Identifying a Good Daycare Center

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When the time comes for mom and dad to both return to work after baby is born, the task of choosing a daycare facility for your child can often seem like a daunting one.

How do you identify good qualities? What are some red flags to watch for? How do I know if a daycare is right for us? These questions and more might be running through the minds of anxious parents before touring a childcare facility. To start, be sure make a list of all the concerns and questions you might have, just to make sure no important topics are missed.

With that in mind, here are some important factors to take into consideration when choosing a daycare facility for your child, according to

  1. Get recommendations from people you trust who hold the same values. If you value structure and a planned-out daily schedule, find parents who hold these same standards in high regard and talk to them about the best options in the area.
  1. Look for definite signs of a well-thought-out, organized schedule. A posting of lesson plans, bulletin boards with recent artwork completed by children, parent newsletters — these are all positive signs.
  2. Know your priorities and be realistic about about smaller details. If a certain teacher doesn’t click with your child, this can be a deal-breaker. But if the snacks offered aren’t the best, and you have the option of bringing your own, this could be worked around. Keep in mind that no daycare facility is perfect, but never settle in an area that is very important to you and your family.
  3. Look for low staff-to-child ratios. The less children per adult caregiver, the more one-on-one time your child is likely to get. Overburdened caregivers can’t meet the needs of children as quickly or fully, and this could compromise both a child’s safety and his learning experience.
  4. Low turnover in caregivers. A daycare facility that tends to keep caregivers for long periods of time is definitely a good sign. This shows that they are valued, and it also allows children to develop trusting and positive relationships, which promotes a positive learning environment.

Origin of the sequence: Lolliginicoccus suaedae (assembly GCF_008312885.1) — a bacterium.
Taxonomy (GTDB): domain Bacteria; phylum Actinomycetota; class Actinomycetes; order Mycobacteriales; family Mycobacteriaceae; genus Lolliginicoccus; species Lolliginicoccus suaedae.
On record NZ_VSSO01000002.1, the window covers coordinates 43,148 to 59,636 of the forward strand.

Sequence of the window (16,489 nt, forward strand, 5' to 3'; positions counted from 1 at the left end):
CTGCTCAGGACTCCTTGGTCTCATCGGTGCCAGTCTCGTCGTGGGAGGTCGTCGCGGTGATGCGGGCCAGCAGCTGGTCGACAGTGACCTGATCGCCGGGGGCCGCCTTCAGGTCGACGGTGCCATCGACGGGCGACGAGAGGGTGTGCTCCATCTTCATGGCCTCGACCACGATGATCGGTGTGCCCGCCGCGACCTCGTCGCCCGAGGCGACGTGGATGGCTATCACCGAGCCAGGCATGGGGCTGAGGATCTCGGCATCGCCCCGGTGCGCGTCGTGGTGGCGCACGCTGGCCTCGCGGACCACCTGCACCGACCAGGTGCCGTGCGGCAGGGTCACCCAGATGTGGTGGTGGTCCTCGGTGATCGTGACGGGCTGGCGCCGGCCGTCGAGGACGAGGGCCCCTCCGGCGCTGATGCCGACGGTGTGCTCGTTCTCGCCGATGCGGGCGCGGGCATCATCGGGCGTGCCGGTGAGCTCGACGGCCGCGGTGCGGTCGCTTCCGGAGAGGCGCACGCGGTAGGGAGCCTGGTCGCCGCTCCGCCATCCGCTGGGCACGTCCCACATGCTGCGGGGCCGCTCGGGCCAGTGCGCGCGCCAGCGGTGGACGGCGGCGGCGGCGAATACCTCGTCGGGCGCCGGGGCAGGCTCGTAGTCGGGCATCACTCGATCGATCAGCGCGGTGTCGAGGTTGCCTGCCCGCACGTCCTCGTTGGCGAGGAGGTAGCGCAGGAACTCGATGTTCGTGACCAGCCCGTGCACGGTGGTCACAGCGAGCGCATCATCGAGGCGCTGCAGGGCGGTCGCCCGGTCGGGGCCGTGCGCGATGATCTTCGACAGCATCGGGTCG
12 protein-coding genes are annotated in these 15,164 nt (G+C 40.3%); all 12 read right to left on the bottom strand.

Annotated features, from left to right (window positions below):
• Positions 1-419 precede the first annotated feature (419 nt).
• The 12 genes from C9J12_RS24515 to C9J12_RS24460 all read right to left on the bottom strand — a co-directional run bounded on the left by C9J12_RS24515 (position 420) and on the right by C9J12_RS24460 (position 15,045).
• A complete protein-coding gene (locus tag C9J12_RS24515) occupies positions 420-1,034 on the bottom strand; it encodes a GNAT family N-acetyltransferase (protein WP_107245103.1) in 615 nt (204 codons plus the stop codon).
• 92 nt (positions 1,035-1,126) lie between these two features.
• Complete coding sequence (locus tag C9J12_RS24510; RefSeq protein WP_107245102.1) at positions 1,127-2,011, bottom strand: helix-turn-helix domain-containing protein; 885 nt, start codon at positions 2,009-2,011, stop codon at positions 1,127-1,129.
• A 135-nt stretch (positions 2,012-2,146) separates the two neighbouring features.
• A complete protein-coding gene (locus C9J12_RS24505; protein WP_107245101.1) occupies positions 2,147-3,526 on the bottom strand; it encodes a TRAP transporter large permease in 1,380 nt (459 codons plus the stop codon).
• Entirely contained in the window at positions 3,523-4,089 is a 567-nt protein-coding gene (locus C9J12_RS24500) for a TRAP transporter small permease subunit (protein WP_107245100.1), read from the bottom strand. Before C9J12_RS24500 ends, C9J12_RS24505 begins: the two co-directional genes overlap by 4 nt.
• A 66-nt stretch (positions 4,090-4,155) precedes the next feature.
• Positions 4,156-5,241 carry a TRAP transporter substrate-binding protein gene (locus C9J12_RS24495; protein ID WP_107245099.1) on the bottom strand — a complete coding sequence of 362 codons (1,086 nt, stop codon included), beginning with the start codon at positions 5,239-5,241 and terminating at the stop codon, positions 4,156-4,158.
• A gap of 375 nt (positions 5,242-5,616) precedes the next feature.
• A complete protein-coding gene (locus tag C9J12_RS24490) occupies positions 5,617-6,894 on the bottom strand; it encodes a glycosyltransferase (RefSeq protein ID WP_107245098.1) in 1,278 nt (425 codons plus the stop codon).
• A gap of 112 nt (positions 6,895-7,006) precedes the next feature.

5. Trust your gut. If you’re having difficulty deciding between two or more facilities, listen to your instincts. And, if something just feels “off” about a certain daycare, do some more digging and go with your gut instinct.

For even more tips on choosing the best daycare facility, check out this helpful list from Parents.


  1. Carmen Beatriz Moore

    May 2, 2016 at 3:23 am

    Todd Moore read this!

  2. Lisa Andrade

    May 2, 2016 at 4:51 am

    Jason Morales

    • Sam Palacio

      May 2, 2016 at 6:28 am

      I can help you guys in this area also 🙂 I have my fair share of experiences working in some

    • Jason Morales

      May 2, 2016 at 11:50 am

      Sam Palacio cool thank you cuz!!!

  3. Lillian Schaeffer

    July 29, 2016 at 4:33 pm

    This is some great information, and I appreciate your suggestion to look for a daycare with low turnover in caregivers. I just got a new job, and now my schedule overlaps with my husband’s, so we need to find a daycare to leave our daughter at for a few hours. We’ll definitely look for somewhere the caregivers stick around so my daughter can build good relationships. Thanks for the great post!

  4. Kate Hansen

    October 25, 2016 at 3:00 pm

    I’m nervous about sending my child to day care, but I know that it’s the best thing to do when I go back to work. I’d like a day care that also focuses on teaching and educational activities and not just watching my child. It’s also interesting how you mention to look for low staff-to-child ratios. I never thought about this, but having a low ratio would make my child safer since they would get more attention from a caregiver. Thanks for your tips!

  5. Olivia Nelson

    April 17, 2017 at 10:03 pm

    I agree that you need to consider staff to child ratio when looking for a daycare. It would seem that you would want to keep this ratio low so that your kids can get individual care. I’m looking for a daycare for my son so I’ll have to find somewhere that has plenty of staff for the kids.

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